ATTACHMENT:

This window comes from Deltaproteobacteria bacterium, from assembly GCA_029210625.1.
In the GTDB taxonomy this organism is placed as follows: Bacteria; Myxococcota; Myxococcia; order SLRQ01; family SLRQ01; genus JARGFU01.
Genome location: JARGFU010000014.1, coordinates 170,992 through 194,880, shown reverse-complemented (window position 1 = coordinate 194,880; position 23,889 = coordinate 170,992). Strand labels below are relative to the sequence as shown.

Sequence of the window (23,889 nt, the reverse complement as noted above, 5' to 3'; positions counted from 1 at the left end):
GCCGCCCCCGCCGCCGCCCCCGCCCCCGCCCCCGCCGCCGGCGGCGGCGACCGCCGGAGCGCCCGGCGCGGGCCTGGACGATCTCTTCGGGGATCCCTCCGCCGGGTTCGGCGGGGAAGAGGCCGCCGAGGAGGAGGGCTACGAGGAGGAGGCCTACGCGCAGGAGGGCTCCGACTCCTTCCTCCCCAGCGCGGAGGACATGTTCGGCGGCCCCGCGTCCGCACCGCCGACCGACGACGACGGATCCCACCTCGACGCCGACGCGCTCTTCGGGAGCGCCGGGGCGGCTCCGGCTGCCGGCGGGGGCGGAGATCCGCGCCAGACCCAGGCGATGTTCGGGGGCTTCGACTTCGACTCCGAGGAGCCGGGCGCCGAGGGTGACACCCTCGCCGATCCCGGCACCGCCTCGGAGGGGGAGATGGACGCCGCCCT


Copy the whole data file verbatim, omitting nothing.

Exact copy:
This window comes from Deltaproteobacteria bacterium, from assembly GCA_029210625.1.
In the GTDB taxonomy this organism is placed as follows: Bacteria; Myxococcota; Myxococcia; order SLRQ01; family SLRQ01; genus JARGFU01.
Genome location: JARGFU010000014.1, coordinates 170,992 through 194,880, shown reverse-complemented (window position 1 = coordinate 194,880; position 23,889 = coordinate 170,992). Strand labels below are relative to the sequence as shown.

Sequence of the window (23,889 nt, the reverse complement as noted above, 5' to 3'; positions counted from 1 at the left end):
GCCGCCCCCGCCGCCGCCCCCGCCCCCGCCCCCGCCGCCGGCGGCGGCGACCGCCGGAGCGCCCGGCGCGGGCCTGGACGATCTCTTCGGGGATCCCTCCGCCGGGTTCGGCGGGGAAGAGGCCGCCGAGGAGGAGGGCTACGAGGAGGAGGCCTACGCGCAGGAGGGCTCCGACTCCTTCCTCCCCAGCGCGGAGGACATGTTCGGCGGCCCCGCGTCCGCACCGCCGACCGACGACGACGGATCCCACCTCGACGCCGACGCGCTCTTCGGGAGCGCCGGGGCGGCTCCGGCTGCCGGCGGGGGCGGAGATCCGCGCCAGACCCAGGCGATGTTCGGGGGCTTCGACTTCGACTCCGAGGAGCCGGGCGCCGAGGGTGACACCCTCGCCGATCCCGGCACCGCCTCGGAGGGGGAGATGGACGCCGCCCT